Seniors return to the diamond

When Jake O'Neill attended a Superior baseball tryout camp earlier this year, he was surprised to see fellow high school senior Joe Reichert with a bat and glove.

When Jake O'Neill attended a Superior baseball tryout camp earlier this year, he was surprised to see fellow high school senior Joe Reichert with a bat and glove.

The pair had last played together as eighth-graders, with O'Neill sitting out two seasons since and Reichert turning in his baseball cleats for track shoes every spring.

"I didn't even know he was coming out for the team this year," O'Neill said. "I didn't know if I was coming out for the team this year. I showed up for an open gym and saw Joe there and said, 'Hey, you're playing this year?' "

Spring sports often give seniors an opportunity to return to the field and compete one last time before graduation or stay in shape for college.

That's the case for Hermantown's Janae Baron, who plans on playing soccer at Wisconsin-River Falls in the 2009-10 season. With nothing to do this spring, the energetic Baron decided to return to the high school softball diamond for the first time since her freshman year.


"I was bored all winter, so I just wanted to play again," said Baron, who quit softball in favor of golf as a freshman but did play in summer leagues between ninth and 10th grades. With some prodding from best friend Megan Mullen, Baron tried out for a team that's renowned for its success.

"It's really fun, I wish I had never quit in the first place," she said. "I'm good at time management. I like being busy, I can't stand not doing anything."

Reichert, who also played football and basketball, participated in track and field for three seasons -- running the 400 meters and relays and competing in the high jump -- before deciding on giving baseball another shot.

"I just thought I'd give it a try, and it's working out so far," said Reichert, who signed to play in the secondary for defending NCAA Division II football champion Minnesota Duluth. "It's coming back to me already. Hopefully, I can keep it up."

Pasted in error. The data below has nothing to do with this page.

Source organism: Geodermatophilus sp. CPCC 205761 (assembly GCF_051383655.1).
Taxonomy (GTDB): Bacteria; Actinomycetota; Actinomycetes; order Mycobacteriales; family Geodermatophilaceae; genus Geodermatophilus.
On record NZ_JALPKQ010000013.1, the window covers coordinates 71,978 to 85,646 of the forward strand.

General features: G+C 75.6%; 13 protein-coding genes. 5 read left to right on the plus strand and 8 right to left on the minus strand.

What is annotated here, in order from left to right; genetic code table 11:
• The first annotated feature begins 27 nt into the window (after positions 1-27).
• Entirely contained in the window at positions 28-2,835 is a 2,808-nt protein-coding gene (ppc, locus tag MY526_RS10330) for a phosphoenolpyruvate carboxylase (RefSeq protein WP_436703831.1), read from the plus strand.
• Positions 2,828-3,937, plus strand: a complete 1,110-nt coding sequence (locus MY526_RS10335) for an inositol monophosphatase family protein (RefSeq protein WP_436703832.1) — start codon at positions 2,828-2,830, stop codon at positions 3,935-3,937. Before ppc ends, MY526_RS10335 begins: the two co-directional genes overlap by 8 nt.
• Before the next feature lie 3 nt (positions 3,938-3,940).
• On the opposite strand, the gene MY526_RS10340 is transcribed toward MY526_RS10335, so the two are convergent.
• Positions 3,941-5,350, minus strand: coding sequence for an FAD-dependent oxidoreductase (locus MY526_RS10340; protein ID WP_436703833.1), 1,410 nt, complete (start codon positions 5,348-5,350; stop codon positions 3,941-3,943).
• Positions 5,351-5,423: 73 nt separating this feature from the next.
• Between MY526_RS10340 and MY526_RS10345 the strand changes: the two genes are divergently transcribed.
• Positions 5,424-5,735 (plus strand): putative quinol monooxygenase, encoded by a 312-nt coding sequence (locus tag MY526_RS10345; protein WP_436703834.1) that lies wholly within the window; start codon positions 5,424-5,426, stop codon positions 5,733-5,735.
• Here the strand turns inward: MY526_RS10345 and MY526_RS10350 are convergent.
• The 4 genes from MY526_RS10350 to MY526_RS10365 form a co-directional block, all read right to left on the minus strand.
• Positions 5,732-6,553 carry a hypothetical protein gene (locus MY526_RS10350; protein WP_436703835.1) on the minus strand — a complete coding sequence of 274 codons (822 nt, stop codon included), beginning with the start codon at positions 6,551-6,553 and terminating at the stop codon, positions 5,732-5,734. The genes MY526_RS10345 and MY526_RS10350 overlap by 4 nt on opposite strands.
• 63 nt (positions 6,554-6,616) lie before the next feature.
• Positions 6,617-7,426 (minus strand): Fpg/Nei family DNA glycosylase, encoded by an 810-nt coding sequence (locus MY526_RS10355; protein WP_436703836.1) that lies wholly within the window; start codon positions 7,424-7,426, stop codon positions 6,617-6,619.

Reichert, who bats fifth and plays right field, entered Tuesday's game vs. Hermantown with a .411 batting average, two doubles and a home run.

He struggled a bit against the Hawks, going 0-for-3 with two walks, but Spartans coach Don Dembroski likes what he's seen so far from Reichert and O'Neill.

"In any sport, there's a unique set of skills. There's small nuances that you forget about that are an important part of the game," he said. "Both are contributing, so that's good to see. It's a credit to them to have the athleticism and the work ethic to be contributing the way they are."

O'Neill played his sophomore year but sat out as a freshman and junior. He said he appreciates spring as a change of pace from the grind of football.


"It's nothing like football season where everything is timed down to the exact minute in practice, where you have to be doing something at all times," said O'Neill, a first baseman who bats cleanup. "You can joke sometimes and you have to be serious at times -- it's not strictly hardcore where you have to be 100 percent baseball 100 percent of the time. You can relax a little bit, knowing that you aren't pressured to be perfect 100 percent of the time."

Baron isn't feeling the pressure, either. A second baseman and outfielder, she's fitting in on the defending section champions and finding she hasn't lost a step.

"I thought it was pretty easy to pick back up," she said. "I thought it was going to be harder than it was, but it's not bad."

Related Topics: BASEBALL
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